In the grand scheme of things, $22 million is not that much money.
Sure it’ll buy you a nice mansion, or finance a small movie. But when it comes to fighting tens of thousands of fires currently devastating a rainforest that is more than two-thirds the size of the continental United States — and which is essential to any ability we have to fight back against global warming — you’re going to need a bit more cash.
Nonetheless, $22 million was all that leaders of the G7, which consists of the world’s most powerful economies, could agree to commit towards assisting Brazil and its neighbors in protecting the Amazon and fighting the fires that are currently burning it to the ground. The small commitment was a victory for French President Emmanuel Macron, who had called the situation an “international crisis” and tweeted last week that “Our house is burning. Literally.”
But in a series of irate tweets on Monday, Brazil’s far-right president Jair Bolsonaro rejected the multinational aid offer, saying that the fires were an internal matter and that the country didn’t need outside assistance.
“We cannot accept that [President Macron] unleashes improper and unreasonable attacks on the Amazon, nor disguises his intentions behind the idea of an ‘alliance’ of countries for the G7 to ‘save’ the Amazon, as if we were a colony or no man’s land,” Bolsonaro said. “Other heads of state sympathize with Brazil, after all respect for the sovereignty of any country is the least that can be expected in a civilized world.”
On Tuesday Bolsonaro backtracked, sort of, by saying that Brazil might accept the aid if President Macron retracted his remarks. Macron earlier this week threatened to block a free-trade agreement between the European Union and Brazil over the fires, and the two were also feuding over a Facebook meme Bolsonaro had liked about Macron’s wife, which the French president described as “extremely disrespectful.”
The irony here is that, for all of Bolsonaro’s whining, there’s a direct correlation between his big-business friendly government and the record number of fires currently ablaze in the Amazon. Not only has Bolsonaro empowered ranchers, loggers and farmers to clear out the Amazon for their own profit, but he has also stacked his cabinet with figures who are, at worst, climate change deniers or, at best, completely apathetic to the dangers facing the Amazon and subsequently the entire planet.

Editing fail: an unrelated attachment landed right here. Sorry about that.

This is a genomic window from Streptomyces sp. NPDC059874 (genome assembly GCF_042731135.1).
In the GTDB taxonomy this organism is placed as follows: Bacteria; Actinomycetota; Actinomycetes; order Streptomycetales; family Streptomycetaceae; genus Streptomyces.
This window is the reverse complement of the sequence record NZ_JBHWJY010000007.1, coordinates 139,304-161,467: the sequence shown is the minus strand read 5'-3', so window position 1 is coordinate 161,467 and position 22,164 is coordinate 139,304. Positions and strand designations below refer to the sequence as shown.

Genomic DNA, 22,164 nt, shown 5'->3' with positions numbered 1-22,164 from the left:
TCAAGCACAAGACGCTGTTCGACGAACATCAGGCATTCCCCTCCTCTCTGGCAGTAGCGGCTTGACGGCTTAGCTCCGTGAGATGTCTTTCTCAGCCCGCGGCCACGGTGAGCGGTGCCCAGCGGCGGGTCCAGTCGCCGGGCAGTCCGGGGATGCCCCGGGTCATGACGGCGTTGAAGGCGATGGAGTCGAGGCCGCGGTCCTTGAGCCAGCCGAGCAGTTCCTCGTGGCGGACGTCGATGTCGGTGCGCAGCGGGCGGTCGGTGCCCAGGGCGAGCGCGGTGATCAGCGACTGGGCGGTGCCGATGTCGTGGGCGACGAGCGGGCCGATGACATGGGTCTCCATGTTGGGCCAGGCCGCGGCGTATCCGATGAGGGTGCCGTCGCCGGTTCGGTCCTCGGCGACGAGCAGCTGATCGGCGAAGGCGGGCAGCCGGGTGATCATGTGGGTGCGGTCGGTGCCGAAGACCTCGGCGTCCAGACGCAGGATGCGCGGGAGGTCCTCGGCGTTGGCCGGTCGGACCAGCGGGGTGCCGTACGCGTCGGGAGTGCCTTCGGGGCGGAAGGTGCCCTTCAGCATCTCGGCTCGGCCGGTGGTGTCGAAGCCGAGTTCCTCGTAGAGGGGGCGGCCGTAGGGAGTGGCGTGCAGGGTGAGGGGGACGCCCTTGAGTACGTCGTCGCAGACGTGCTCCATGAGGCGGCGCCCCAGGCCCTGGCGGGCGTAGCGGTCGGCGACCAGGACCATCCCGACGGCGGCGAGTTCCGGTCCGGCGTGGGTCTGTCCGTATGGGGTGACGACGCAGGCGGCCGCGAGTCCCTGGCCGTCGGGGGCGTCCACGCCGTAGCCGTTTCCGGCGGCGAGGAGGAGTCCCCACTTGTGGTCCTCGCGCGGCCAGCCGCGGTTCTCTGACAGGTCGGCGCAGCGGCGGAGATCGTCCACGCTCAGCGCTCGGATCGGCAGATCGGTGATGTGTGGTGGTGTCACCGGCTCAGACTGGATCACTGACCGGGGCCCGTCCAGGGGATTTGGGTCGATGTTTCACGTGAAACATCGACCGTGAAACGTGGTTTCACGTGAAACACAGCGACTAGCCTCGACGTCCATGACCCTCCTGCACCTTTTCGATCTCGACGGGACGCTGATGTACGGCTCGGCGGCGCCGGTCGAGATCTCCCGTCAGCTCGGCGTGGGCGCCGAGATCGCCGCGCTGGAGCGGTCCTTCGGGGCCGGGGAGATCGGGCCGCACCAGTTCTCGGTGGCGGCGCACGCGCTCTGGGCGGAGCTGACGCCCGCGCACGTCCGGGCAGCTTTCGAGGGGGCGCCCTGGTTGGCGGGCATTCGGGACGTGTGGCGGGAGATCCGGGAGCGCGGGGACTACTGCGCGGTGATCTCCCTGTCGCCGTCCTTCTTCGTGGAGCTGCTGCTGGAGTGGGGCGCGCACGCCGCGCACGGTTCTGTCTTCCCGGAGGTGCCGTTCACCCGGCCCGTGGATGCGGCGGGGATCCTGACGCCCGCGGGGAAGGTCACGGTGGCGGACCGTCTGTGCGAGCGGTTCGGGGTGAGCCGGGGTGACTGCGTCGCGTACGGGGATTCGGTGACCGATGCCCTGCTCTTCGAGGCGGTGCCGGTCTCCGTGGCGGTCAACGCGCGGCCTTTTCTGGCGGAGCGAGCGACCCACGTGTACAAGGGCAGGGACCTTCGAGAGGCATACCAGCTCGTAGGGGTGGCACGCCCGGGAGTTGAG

An example of this apathy was reported by the Brazilian outlet Amazonia Real over the weekend. According to the outlet, the Brazilian environmental agency Ibama had contacted the National Guard and the Ministry of Justice earlier in the month, saying it urgently needed support in the state of Para in order to stop a “Fire Day” earlier this month. The request was denied by Brazilian justice minister.
“We asked for support from the National Guard, which is authorized by the Ministry of Justice,” one source told Amazonia Real. “But it was not available. I don’t know why.”
The global anger over the Amazon fires has forced Bolsonaro to at least start acting like he cares (somewhat) about the region. Over the weekend he tweeted out a video of a Brazilian air force plane dropping flame retardant on the Amazon, and noted that over 43,000 military personnel were standing by to be deployed to help combat the fires.
But any sort of international, far-reaching plan to stop the fires and prevent them from happening again has been bogged down by Bolsonaro’s claims that it is all part of a global plot to intrude upon Brazil’s sovereignty.
U.S. President Donald Trump, meanwhile, has taken next-to-no action to encourage Bolsonaro to accept more assistance, despite the warm rapport between the two far-right zealots. Trump tweeted that the U.S. was “ready to assist” with helping to combat the fires. But when it came time over the weekend to discuss climate change with other world leaders at a G7 meeting, Trump decided to skip it.